Processus décisionnel face aux soins critiques chez les enfants à haut risque de mortalité ou de séquelles graves : étude de la communication parents-soignants et intégration des valeurs médicales, parentales et sociétales


Line Guénette

Centre de recherche du Chu Ste-Justine


Domaine : santé de la mère, des enfants et des adolescents

Programme chercheurs-boursiers cliniciens - Junior 2

Concours 2014-2015

Intensive care now enables many children to survive. However, many life-threatening conditions or medical interventions often lead to potentially serious disability. Parents make healthcare decisions for their children. In tragic circumstances, they often have to decide whether intensive care (with uncertain survival and a risk of disability) is superior to palliative care; or whether to start, continue or stop life sustaining machines or interventions. The interpretations of risks, benefits, and outcomes has been shown to be dependent on the values of individuals. Doctors inform parents and generally give them medical statistics to help them make intensive care decisions. But the values of doctors will influence these statistics. I have demonstrated that the variation of opinions of healthcare providers lead to a wide variation of practice in life and death decisions. For example, providers are more likely to recommend palliative care for neonates than for older patients. Furthermore, parents of disabled children with life-limiting conditions consider the quality of life of their children and families far more positively than doctors.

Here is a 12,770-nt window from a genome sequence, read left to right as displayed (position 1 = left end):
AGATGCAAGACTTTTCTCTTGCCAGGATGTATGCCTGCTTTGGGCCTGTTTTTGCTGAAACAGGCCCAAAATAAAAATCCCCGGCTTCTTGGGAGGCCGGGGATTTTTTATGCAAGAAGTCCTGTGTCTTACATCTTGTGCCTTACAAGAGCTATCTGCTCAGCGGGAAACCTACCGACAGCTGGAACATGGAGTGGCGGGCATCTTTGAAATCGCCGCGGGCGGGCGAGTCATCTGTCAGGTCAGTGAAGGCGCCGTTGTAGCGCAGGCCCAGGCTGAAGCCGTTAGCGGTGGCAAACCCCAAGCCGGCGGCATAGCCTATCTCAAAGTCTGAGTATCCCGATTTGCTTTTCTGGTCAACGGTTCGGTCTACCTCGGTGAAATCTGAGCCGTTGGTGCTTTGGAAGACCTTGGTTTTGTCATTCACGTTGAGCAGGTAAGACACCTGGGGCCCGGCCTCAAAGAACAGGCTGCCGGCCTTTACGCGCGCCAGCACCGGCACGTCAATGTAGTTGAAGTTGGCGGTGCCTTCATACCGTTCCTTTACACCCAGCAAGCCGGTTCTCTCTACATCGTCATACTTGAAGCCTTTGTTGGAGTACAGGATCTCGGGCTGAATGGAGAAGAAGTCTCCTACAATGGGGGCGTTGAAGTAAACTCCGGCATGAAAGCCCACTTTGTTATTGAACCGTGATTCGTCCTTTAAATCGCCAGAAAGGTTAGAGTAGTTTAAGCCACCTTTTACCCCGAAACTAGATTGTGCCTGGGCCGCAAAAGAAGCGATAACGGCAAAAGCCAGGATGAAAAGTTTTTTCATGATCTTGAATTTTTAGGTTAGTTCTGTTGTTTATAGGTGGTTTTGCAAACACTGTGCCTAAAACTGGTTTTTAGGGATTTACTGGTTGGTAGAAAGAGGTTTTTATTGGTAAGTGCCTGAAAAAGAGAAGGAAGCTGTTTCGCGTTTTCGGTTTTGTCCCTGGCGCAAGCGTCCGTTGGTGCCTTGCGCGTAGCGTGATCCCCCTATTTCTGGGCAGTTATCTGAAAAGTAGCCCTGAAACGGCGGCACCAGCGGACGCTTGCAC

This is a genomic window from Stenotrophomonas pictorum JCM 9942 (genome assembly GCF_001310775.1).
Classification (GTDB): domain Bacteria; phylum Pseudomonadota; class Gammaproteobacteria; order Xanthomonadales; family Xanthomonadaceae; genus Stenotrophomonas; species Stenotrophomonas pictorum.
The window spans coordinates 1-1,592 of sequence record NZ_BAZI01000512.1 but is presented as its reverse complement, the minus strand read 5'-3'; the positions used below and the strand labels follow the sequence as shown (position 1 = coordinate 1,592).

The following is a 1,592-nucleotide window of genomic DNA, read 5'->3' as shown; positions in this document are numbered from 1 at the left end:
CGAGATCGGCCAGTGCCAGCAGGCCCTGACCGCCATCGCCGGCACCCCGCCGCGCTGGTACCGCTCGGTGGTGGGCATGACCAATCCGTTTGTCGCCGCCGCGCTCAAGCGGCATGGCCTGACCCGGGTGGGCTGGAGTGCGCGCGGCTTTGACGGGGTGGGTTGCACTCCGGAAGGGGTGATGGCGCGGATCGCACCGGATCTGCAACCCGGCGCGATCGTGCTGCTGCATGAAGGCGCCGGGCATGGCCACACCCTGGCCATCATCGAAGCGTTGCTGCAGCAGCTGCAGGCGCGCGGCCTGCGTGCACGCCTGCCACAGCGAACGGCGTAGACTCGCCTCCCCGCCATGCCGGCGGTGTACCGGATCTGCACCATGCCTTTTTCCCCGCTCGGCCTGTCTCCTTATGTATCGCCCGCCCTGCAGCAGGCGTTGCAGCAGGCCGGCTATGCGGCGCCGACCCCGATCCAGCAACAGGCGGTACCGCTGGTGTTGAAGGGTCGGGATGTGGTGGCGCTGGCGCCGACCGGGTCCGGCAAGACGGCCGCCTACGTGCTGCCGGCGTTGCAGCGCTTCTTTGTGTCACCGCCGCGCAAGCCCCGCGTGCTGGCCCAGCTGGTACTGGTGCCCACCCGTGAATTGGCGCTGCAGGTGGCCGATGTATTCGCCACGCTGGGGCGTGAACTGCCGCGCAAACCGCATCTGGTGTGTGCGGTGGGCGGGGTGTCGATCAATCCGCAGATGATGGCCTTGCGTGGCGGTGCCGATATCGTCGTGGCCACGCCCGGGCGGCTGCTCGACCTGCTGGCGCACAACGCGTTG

My future research will examine how healthcare-providers analyze the best interests of their patients and make intensive care decisions. I will also examine the impact these decisions have on parents and families, as well as their experiences in the healthcare system. I will develop a communication tool and scale to improve communication skills of providers and to ensure adequate teaching.

We have the privilege and the power to save lives, but, in doing so, we have a significant impact on the quality of life of children and their families. My goal is for healthcare-providers to be able to inform and counsel parents in a way that is most useful to them. If communication about intensive-care decisions is optimal, this will lead to improved decision-making and optimal life trajectories for sick children.